Military sketching board

The military sketching board was designed to be used on horseback. The board incorporates a compass, an inclinometer, a ruler, a roll of paper and an arm buckle.

Military sketching board
Sketchboard Verners.png
Military sketching board
MaterialWood, paper, leather and metal


The board was designed to be strapped to the arm of a cavalryman on the arm that he held the horses bridle with.[1] The board is attached to the leather buckle with a swivel joint. This means that the user can twist the whole board on their arm to ensure that the compass alignment is clear.[2] The board incorporates a compass for this purpose. The user can then use the supplied ruler. In earlier versions this was attached with rubber bands but later versions had the ruler permanently attached. The paper was about two or three feet (0.61 or 0.91 m) long and was rolled around one of the side rollers. As a sketch was completed then the paper roll was advanced to supply more clear paper. On the back of the board is an Inclinometer to allow the severity of ascents to be recorded.[2]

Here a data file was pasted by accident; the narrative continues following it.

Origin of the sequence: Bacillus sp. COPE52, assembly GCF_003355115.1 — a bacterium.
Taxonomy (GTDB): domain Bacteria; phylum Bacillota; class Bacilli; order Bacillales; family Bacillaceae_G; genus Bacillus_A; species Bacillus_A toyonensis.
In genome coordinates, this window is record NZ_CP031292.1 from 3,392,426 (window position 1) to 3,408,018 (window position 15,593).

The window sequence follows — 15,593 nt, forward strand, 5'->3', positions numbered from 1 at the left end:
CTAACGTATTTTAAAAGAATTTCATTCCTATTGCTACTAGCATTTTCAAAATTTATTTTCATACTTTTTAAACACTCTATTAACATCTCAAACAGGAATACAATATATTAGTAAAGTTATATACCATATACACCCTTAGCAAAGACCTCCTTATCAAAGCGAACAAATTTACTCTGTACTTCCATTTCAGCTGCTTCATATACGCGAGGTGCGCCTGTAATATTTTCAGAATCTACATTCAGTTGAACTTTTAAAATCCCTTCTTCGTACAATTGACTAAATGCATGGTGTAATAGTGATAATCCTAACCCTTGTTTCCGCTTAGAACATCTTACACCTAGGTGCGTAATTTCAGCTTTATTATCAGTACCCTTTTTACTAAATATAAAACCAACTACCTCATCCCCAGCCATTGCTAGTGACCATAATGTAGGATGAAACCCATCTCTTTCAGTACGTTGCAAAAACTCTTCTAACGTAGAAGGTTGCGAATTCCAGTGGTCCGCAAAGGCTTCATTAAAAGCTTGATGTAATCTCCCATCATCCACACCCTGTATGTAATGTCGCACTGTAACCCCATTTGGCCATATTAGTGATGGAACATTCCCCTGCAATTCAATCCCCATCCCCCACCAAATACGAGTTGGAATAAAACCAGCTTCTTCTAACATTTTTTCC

The board was originally designed by Colonel W H Richards, who taught military surveying at the Royal Military Academy Sandhurst in about 1880 before he went on to teach in India.[3] The board was improved by Major (later Colonel) William Willoughby Cole Verner who had briefly Professor of Topography at the Sandhurst. He patented improvements in 1887 and 1891 and the board became known as Verner's. Verner published his own guide to the sketching board in 1889.[2] However the board was not universally loved and some referred to it as "The damnable cavalry sketching board".[4]

In the 1930s very similar devices were used by solo aviators. The device was strapped to the arm or leg and was loaded with maps rather than sketching paper.[4]

One of these devices is in the collection of the National Museums of Scotland.


  1. ^ The India List and India Office List. India Office. 1819. p. 21. Retrieved 13 May 2013.
  2. ^ a b c Verner, William Willoughby Cole. Rapid field sketching and reconnaissance. London, 1889
  3. ^ Aḥmad, Naz̲īr (1884). The repentance of Nussooh. W.H. Allen & Company. p. 28. sandhurst W H Richards cavalry.
  4. ^ a b Webster, Diana (January 2007). "An Unusual Survey Equipment" (PDF). AIRT. 10: 6. Retrieved 13 May 2013.